There are nearly 150 million registered voters in America. And, from time to time, I read about polls claiming to speak for us all.
Forgive me if I am a little skeptical.
I know the people who conduct the polls are experts at what they do, and they spent years learning to extrapolate accurate results from carefully created samples. But, do you really trust a poll that samples 1,100 voters (like a recent CNN poll) to represent 150 million?
I haven’t been included in anybody’s sample recently. Have you? Do you know anyone who has?
You might say that the polls are sometimes right. But I bet you’ve picked a winner at the race track occasionally. With so many polls, someone has to get lucky.
The most audacious polls are the ones that claim to represent “likely voters.” I know I am a likely voter. I would crawl out of my deathbed to vote. Why hasn’t anybody polled me?
America’s voters are an unpredictable lot. They might plan to vote but get distracted and never get around to it. Or they might not plan to vote and read or hear something at the last minute that makes them decide to vote after all.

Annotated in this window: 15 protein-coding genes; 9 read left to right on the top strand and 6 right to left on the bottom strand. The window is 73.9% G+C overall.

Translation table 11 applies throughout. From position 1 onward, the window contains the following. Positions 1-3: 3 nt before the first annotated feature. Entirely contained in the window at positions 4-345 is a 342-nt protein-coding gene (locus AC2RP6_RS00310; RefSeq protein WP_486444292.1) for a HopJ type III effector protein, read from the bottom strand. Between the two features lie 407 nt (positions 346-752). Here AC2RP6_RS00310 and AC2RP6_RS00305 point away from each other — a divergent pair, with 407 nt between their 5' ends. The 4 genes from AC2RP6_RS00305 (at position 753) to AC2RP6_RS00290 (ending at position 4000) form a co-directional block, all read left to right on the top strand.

Voting doesn’t seem to be a big deal in America. Slightly more than half of the 218 million eligible voters bother to cast a ballot when the White House is up for grabs. Just over a third turn out when there’s no presidential race.
Turnout has been especially low among Hispanic and Asian voters, and this demographic has grown rapidly. While about 65 percent of white and black voters have been casting their ballots, less than half of the Hispanic and Asian electorate have been showing up at the polls.
I doubt that this trend will continue. This election campaign has been so racially charged, I would think Hispanics and Asians – especially Muslim Asians – have every reason to participate. Don’t you?
TV pundits too often parrot the polls without putting them in context. It fills air time, I guess. But it doesn’t do much to enlighten viewers.